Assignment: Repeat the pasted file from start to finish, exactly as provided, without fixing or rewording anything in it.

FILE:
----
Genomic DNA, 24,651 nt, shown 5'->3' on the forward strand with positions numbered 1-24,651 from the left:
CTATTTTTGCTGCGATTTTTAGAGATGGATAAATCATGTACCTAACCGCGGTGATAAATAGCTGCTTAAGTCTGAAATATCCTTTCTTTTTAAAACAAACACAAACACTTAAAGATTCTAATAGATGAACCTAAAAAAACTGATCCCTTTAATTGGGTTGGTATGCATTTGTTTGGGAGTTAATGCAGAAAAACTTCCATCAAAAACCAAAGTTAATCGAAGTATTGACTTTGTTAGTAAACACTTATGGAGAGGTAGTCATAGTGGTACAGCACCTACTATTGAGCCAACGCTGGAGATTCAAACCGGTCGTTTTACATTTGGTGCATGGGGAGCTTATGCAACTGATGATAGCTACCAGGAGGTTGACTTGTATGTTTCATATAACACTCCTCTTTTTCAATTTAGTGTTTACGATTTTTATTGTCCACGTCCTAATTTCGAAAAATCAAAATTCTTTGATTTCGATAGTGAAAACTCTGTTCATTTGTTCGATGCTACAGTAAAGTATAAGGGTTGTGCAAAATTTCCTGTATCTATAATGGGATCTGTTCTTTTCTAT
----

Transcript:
Genomic DNA, 24,651 nt, shown 5'->3' on the forward strand with positions numbered 1-24,651 from the left:
CTATTTTTGCTGCGATTTTTAGAGATGGATAAATCATGTACCTAACCGCGGTGATAAATAGCTGCTTAAGTCTGAAATATCCTTTCTTTTTAAAACAAACACAAACACTTAAAGATTCTAATAGATGAACCTAAAAAAACTGATCCCTTTAATTGGGTTGGTATGCATTTGTTTGGGAGTTAATGCAGAAAAACTTCCATCAAAAACCAAAGTTAATCGAAGTATTGACTTTGTTAGTAAACACTTATGGAGAGGTAGTCATAGTGGTACAGCACCTACTATTGAGCCAACGCTGGAGATTCAAACCGGTCGTTTTACATTTGGTGCATGGGGAGCTTATGCAACTGATGATAGCTACCAGGAGGTTGACTTGTATGTTTCATATAACACTCCTCTTTTTCAATTTAGTGTTTACGATTTTTATTGTCCACGTCCTAATTTCGAAAAATCAAAATTCTTTGATTTCGATAGTGAAAACTCTGTTCATTTGTTCGATGCTACAGTAAAGTATAAGGGTTGTGCAAAATTTCCTGTATCTATAATGGGATCTGTTCTTTTCTAT